tmartini

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The Writer’s Journey by Christopher Vogler

Our Summary

This is Hollywood story consultant Vogler's distillation of Campbell's The Hero With A Thousand Faces. That is, it's a book on comparative mythology turned into a writing manual about the "Hero's Journey".

What I learned From It

See description in previous post of Campbell's The Hero With A Thousand Faces.

Rich.

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Save the Cat Writes a Novel by Jessica Brody

Our Summary

Great for understanding genre, theme, 3 act structure. Very well explained. Lots of examples of story beats from popular books. Even looks at pitches and loglines.

What I Learned From It

I found the famous beat sheet really helpful in deciding when to do what in my novel. The biggest thing for me was understanding structure enough to keep those pages turning

Hannah F

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Story Genius by Lisa Cron

Our Summary

It’s every novelist’s greatest fear: pouring their blood, sweat, and tears into writing hundreds of pages only to realize that their story has no sense of urgency, no internal logic, and so is a page one rewrite.

What I learned From It

The prevailing wisdom in the writing community is that there are just two ways around this problem: pantsing (winging it) and plotting (focusing on the external plot). Story coach Lisa Cron has spent her career discovering why these methods don’t work and coming up with a powerful alternative, based on the science behind what our brains are wired to crave in every story we read (and it’s not what you think).

AnnieSummerlee

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Intuitive Editing by Tiffany Yates Martin

Our Summary

Everything you could possibly need to know to get your manuscript to submission or self-publishing standards.

What I Learned From It

This book is gold dust. Made me think objectively about everything I've been doing or hope to do.

Vagabond Heart

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Blurb Your Enthusiasm: An A To Z Of Literary Persuasion by Louise Willder

Our Summary

How different blurbs work in different genres from an insider in the business (Willder is a Penguin books blurb writer). Lots of great examples in each genre in terms of what does and doesn't work and why. Willder argues every word matters in a blurb, and so each has to count. Thus, she offers ways to do this.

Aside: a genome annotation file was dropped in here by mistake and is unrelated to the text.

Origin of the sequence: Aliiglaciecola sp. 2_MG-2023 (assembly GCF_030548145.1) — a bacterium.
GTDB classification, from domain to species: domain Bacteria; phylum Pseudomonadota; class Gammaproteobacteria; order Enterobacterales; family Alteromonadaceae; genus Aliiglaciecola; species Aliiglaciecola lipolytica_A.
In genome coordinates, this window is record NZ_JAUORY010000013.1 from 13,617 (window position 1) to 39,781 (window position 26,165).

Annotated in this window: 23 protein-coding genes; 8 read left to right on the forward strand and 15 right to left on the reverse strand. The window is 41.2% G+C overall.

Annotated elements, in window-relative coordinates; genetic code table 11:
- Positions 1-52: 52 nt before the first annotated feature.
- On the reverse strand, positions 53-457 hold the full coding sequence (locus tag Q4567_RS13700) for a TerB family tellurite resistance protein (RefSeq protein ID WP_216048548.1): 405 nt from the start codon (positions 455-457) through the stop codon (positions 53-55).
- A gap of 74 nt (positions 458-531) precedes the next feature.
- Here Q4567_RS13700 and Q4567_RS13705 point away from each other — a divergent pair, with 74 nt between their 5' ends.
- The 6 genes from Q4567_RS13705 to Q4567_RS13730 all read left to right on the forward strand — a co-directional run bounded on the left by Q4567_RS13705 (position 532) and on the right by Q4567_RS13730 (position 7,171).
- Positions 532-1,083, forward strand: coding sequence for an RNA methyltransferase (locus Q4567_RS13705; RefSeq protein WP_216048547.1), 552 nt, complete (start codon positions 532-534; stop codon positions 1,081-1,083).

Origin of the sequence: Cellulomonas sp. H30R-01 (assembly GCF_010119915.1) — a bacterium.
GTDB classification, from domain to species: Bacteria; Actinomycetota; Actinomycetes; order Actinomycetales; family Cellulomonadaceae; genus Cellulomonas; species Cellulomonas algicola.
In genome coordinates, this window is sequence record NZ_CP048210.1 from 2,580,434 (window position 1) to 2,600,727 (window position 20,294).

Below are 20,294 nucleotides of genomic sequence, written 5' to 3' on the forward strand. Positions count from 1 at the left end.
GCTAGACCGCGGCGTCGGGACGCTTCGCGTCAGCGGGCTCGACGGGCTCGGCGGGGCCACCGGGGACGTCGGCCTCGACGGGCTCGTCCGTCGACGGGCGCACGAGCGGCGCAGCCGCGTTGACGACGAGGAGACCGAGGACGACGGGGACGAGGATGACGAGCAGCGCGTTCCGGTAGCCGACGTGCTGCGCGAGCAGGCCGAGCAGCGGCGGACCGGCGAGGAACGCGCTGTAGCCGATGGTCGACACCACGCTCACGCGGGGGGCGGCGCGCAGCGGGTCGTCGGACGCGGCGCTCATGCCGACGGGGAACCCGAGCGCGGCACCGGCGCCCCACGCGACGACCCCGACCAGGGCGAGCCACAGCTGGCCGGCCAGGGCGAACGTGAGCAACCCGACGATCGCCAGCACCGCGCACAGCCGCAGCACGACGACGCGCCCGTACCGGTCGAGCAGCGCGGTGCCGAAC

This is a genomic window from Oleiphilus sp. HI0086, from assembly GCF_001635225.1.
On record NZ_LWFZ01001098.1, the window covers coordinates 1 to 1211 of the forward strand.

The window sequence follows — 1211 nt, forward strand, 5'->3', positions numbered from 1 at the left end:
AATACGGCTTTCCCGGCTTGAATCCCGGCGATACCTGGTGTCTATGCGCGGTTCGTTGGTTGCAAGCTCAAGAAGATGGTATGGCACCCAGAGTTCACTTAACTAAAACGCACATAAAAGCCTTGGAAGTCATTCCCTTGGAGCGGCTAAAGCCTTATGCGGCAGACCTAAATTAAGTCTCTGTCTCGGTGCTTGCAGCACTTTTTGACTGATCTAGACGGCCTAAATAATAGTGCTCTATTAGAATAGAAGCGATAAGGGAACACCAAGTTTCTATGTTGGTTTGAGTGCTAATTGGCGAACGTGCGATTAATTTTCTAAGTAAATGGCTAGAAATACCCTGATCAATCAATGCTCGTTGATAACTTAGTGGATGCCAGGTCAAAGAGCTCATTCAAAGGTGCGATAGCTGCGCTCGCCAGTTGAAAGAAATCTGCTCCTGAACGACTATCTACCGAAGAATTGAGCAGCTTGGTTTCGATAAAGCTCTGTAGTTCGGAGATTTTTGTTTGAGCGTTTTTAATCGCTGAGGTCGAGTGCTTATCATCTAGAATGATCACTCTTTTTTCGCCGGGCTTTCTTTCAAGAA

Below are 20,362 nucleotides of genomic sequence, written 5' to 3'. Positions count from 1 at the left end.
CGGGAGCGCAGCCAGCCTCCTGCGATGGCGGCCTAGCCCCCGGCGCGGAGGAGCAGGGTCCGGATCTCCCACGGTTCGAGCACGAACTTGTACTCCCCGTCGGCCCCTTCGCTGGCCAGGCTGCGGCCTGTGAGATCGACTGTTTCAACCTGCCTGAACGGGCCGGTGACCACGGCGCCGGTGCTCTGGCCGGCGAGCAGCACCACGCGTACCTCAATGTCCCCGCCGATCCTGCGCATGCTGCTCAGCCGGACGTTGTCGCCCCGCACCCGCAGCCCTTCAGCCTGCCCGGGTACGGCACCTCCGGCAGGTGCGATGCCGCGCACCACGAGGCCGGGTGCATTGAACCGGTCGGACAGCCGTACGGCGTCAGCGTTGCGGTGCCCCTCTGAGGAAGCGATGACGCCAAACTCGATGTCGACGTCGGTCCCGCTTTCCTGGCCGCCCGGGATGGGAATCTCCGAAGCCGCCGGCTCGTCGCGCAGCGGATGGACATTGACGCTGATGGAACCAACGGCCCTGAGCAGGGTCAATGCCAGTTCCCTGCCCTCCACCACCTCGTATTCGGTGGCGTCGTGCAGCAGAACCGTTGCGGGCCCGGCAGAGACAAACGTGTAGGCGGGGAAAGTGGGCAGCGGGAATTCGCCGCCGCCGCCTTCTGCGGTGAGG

What I learned From It

How to write a successful blurb from an experienced blurb writer. That is, what will appeal to readers in different genres and why. Use of specific words and phrases that attract readers. The multitude of different examples proved helpful as comparisons to craft your own blurb. As the book is written with humour, it's easy to read. You can also flick to different sections as per the genre you're working in, but I'd recommend you read the whole books to get the full picture.

Rachael Burnett

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Manuscript Makeover: Revision Techniques No Fiction Writer Can Afford to Ignore by Elizabeth Lyon

Our Summary

Presents in a highly readable, organized way all of the elements of a novel, from the significance of genre and common to lesser-known structures to all the aspects of a writers' craft. Briefly and with amazing clarity, describes potential problems which might arise from each, then follows with suggestions for how to "fix" them. Chapters are organized around particular craft elements and issues, so readers can choose which parts of the book to focus on relative to their personal writing needs. Review checklists of problems and their solutions are included at the end of each chapter.

What I Learned From It

I have now read easily a dozen books on how to write a novel, plus several on revision, and while I've taken away something of value from each, not one of them has given me the breadth of awareness and practical understanding of craft elements, from A to Z and beyond, that this jam-packed, wisely conceived and clearly presented book has given me. It's not prescriptive, nor does it follow the latest trends in fiction writing. Ms Lyons doesn't think she has 'the' answer or make suggestions that make a writer feel like a square peg being forced into a round hole, but rather shows writers how to consider each issue in light of their own writing style, voice and vision for their novel. Check out the Amazon reviews; I'm not the only one who loves this book. It's a keeper! And one to be used over and over.

CarolMS